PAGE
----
Fremantle Passenger Terminal Then and Now open day
Sunday 15 November 9am-2pm
Free event, no booking required
Free parking at the Fremantle Passenger Terminal
15-minute walk from the Fremantle Train Station
This is your chance to see this iconic building, which was opened in two stages in 1960 and 1962.
The two-level Fremantle Passenger Terminal was designed in what is known as the Post War International Style. This is characterised by simple, functional, largely unadorned structures with open spaces, large areas of glass and an emphasis on steel and concrete in the building materials.
Architectural firm Hobbs, Winning and Leighton were the consulting architects for the terminal in association with the Fremantle Harbour Trust. The builders were the Fremantle Harbour Trust and AT Brine and Sons, with 22 subcontractors involved.
The two-level building is of steel-framed construction with concrete panels. The upper floor is timber parquetry and Western Australian hardwood timbers were used extensively in the interior.
The first stage, servicing F Berth, was opened in December 1960 by the Premier, the Hon David Brand MLA. Between then and completion of Stage 2 at G Berth in May 1962, more than a quarter of a million passengers passed through the terminal.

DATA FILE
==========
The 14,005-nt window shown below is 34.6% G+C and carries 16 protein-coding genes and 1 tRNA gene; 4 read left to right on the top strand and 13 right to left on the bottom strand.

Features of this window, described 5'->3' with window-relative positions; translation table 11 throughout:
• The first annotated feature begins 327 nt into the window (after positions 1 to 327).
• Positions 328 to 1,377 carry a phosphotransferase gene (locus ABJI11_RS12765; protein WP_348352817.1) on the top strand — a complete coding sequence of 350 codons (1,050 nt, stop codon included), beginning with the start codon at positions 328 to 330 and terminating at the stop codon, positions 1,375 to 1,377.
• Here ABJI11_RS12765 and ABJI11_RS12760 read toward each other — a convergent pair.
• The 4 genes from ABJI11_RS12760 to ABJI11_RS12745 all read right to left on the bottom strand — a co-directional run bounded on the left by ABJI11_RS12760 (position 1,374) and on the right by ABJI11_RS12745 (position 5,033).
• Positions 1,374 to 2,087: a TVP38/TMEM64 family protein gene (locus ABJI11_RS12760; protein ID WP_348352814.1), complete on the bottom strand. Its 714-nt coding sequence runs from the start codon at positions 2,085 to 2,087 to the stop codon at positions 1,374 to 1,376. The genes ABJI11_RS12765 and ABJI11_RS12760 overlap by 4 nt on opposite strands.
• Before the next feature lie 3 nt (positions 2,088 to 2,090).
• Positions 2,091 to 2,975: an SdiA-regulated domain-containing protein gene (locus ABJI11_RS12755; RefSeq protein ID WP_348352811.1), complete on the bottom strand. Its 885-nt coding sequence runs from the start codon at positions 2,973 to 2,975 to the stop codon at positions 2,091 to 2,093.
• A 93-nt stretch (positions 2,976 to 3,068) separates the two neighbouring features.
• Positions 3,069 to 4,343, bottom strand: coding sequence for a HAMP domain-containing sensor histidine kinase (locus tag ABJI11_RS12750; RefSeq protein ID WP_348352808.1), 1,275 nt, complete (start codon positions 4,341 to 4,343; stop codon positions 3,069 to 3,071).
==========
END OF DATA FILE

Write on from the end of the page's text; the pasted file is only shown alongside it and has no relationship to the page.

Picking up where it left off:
The building is still the largest of its kind in Australia and at the time of being built was the only passenger terminal in Australia with two-berth capacity. It was built for dual-purpose usage with capacity for cargo handling as well as servicing passenger needs.
The building features Western Australian artist Howard Taylor’s flora and fauna art works commissioned for the terminal.
Find out more about the Fremantle Passenger Terminal here.
There is free parking at the terminal or you can walk from the Fremantle Train Station.
This is a free event and no bookings are required. Just turn up on the day!
- Relive your migrant arrival moment
- Tours of the building
- Australian Border Force detector dogs
- Meet the Harbour Master
- Photos and memorabilia
- Record your migration story for posterity
- Photography tips and tricks with Fremantle Camera Club
- Vintage-inspired fashion parade
- Music, morning tea, genealogy and more!
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